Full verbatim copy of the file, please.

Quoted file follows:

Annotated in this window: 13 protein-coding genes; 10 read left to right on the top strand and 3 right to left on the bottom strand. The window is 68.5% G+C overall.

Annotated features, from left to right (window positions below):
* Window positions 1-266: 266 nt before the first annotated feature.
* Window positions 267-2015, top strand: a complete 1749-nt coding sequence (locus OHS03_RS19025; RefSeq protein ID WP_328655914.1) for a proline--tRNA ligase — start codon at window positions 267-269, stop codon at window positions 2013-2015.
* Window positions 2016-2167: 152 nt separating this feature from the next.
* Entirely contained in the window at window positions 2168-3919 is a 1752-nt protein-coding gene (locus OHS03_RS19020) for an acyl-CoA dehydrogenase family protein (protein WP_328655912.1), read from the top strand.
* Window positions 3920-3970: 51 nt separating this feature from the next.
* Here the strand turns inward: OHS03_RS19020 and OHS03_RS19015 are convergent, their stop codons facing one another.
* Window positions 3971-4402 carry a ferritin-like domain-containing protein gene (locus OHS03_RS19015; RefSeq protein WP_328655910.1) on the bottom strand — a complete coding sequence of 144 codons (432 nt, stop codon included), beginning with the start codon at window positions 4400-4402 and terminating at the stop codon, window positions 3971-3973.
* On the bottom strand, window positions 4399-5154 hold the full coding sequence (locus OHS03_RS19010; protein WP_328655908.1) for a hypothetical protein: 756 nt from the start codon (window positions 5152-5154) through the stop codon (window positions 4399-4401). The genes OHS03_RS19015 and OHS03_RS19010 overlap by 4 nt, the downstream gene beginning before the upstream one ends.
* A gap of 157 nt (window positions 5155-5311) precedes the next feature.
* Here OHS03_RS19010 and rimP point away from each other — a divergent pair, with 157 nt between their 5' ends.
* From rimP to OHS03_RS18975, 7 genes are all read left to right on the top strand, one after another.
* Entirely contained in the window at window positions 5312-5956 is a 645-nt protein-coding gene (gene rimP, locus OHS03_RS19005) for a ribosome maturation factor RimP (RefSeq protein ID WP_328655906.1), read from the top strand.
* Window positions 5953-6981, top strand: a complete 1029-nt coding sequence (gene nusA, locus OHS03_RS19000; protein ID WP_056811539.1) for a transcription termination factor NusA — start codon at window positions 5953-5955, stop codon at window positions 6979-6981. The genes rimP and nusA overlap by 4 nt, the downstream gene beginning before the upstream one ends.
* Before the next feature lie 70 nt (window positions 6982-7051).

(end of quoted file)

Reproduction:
Annotated in this window: 13 protein-coding genes; 10 read left to right on the top strand and 3 right to left on the bottom strand. The window is 68.5% G+C overall.

Annotated features, from left to right (window positions below):
* Window positions 1-266: 266 nt before the first annotated feature.
* Window positions 267-2015, top strand: a complete 1749-nt coding sequence (locus OHS03_RS19025; RefSeq protein ID WP_328655914.1) for a proline--tRNA ligase — start codon at window positions 267-269, stop codon at window positions 2013-2015.
* Window positions 2016-2167: 152 nt separating this feature from the next.
* Entirely contained in the window at window positions 2168-3919 is a 1752-nt protein-coding gene (locus OHS03_RS19020) for an acyl-CoA dehydrogenase family protein (protein WP_328655912.1), read from the top strand.
* Window positions 3920-3970: 51 nt separating this feature from the next.
* Here the strand turns inward: OHS03_RS19020 and OHS03_RS19015 are convergent, their stop codons facing one another.
* Window positions 3971-4402 carry a ferritin-like domain-containing protein gene (locus OHS03_RS19015; RefSeq protein WP_328655910.1) on the bottom strand — a complete coding sequence of 144 codons (432 nt, stop codon included), beginning with the start codon at window positions 4400-4402 and terminating at the stop codon, window positions 3971-3973.
* On the bottom strand, window positions 4399-5154 hold the full coding sequence (locus OHS03_RS19010; protein WP_328655908.1) for a hypothetical protein: 756 nt from the start codon (window positions 5152-5154) through the stop codon (window positions 4399-4401). The genes OHS03_RS19015 and OHS03_RS19010 overlap by 4 nt, the downstream gene beginning before the upstream one ends.
* A gap of 157 nt (window positions 5155-5311) precedes the next feature.
* Here OHS03_RS19010 and rimP point away from each other — a divergent pair, with 157 nt between their 5' ends.
* From rimP to OHS03_RS18975, 7 genes are all read left to right on the top strand, one after another.
* Entirely contained in the window at window positions 5312-5956 is a 645-nt protein-coding gene (gene rimP, locus OHS03_RS19005) for a ribosome maturation factor RimP (RefSeq protein ID WP_328655906.1), read from the top strand.
* Window positions 5953-6981, top strand: a complete 1029-nt coding sequence (gene nusA, locus OHS03_RS19000; protein ID WP_056811539.1) for a transcription termination factor NusA — start codon at window positions 5953-5955, stop codon at window positions 6979-6981. The genes rimP and nusA overlap by 4 nt, the downstream gene beginning before the upstream one ends.
* Before the next feature lie 70 nt (window positions 6982-7051).